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LONDON, England, July 30. FRANCE's Yannick Agnel has had quite the meet thus far. After overhauling Team USA in the men's 400-meter freestyle relay with a stunning anchor leg, Agnel returned tonight to earn his second gold medal of the meet with a win in the men's 200-meter free at the 2012 London Olympics.
Agnel raced to a winning time of 1:43.14, posting a textile best in the process. The swim smashed the Olympic textile best of 1:45.35 clocked by Pieter van den Hoogenband at the 2000 Sydney Olympics, and also managed to best Michael Phelps' overall textile best of 1:43.86 from the 2007 World Championships in Melbourne. With the swim, Agnel jumped to third overall in the all time rankings behind Paul Biedermann (1:42.00) and Phelps (1:42.96) with their top swims coming from the techsuit era.
The win is France's first in the event's history, and only its third individual gold medal for a man in Olympic swimming history. Alain Bernard topped the 100 free in 2008, while Jean Boiteux clinched the 1952 gold medal in the 400 free.
South Korea's Tae Hwan Park, the defending silver medalist, won his second silver medal in the event by tying China's Sun Yang with matching 1:44.93s. The medal is Park's second of the meet, taking second in the 400 free behind Sun. He has now managed to put together a career tally of four Olympic medals.
“They are so fast,” Park said. “I didn't have enough confidence before the race but my Korean teammates encouraged me by saying good things. They were saying your training has been good so do your best. I didn't get gold, but because the competitors were such high-ranking athletes, it was an honor to be in the same race. I knew my condition wasn't so good once I turned at the 50m point.”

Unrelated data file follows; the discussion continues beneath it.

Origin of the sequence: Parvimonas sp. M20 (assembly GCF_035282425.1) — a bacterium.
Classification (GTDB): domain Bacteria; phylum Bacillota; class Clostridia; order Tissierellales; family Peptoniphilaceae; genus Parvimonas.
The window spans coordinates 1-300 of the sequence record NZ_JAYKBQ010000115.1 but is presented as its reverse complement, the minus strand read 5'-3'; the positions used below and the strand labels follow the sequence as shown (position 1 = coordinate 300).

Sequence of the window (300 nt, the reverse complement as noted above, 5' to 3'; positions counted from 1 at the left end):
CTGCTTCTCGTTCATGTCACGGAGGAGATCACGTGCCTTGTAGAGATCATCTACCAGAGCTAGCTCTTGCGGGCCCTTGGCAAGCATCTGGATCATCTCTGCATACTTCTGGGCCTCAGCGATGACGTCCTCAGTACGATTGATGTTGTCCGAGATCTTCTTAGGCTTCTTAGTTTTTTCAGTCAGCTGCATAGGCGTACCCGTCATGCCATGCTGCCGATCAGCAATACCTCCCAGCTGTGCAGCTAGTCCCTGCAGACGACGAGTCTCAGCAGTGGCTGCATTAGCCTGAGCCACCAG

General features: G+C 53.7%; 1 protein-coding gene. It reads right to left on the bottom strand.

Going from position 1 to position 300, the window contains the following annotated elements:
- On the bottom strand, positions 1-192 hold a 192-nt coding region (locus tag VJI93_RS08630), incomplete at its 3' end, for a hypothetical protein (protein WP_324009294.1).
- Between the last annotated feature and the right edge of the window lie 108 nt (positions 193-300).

Sun, meanwhile, is the first man from China to ever win multiple medals. He became the first gold medalist with his victory in the 400 free.
“I think the result is very dramatic I didn't expect we could be equal second but I think it is good because I let Park see my improvement and for both of us we have a chance to get the gold in the future,” Sun said.
USA's Ryan Lochte missed the podium with a fourth-place 1:45.04, off his time (1:44.44) from 2011 in Shanghai that won him one of five world titles that meet.
“I guess I took it out a little too fast,” Lochte said. “I knew if I wanted to be in the race I had to go out a little. Next time I won't make that same mistake. This is one of the deepest fields I've ever seen. First to eighth is like a second difference.”
Germany's Paul Biedermann, the world-record holder, faded to fifth in 1:45.53. Great Britain's Robbie Renwick (1:46.53), Australia's Thomas Fraser-Holmes (1:46.93) and Russia's Danila Izotov (1:47.75) also vied for Olympic hardware in the championship heat.
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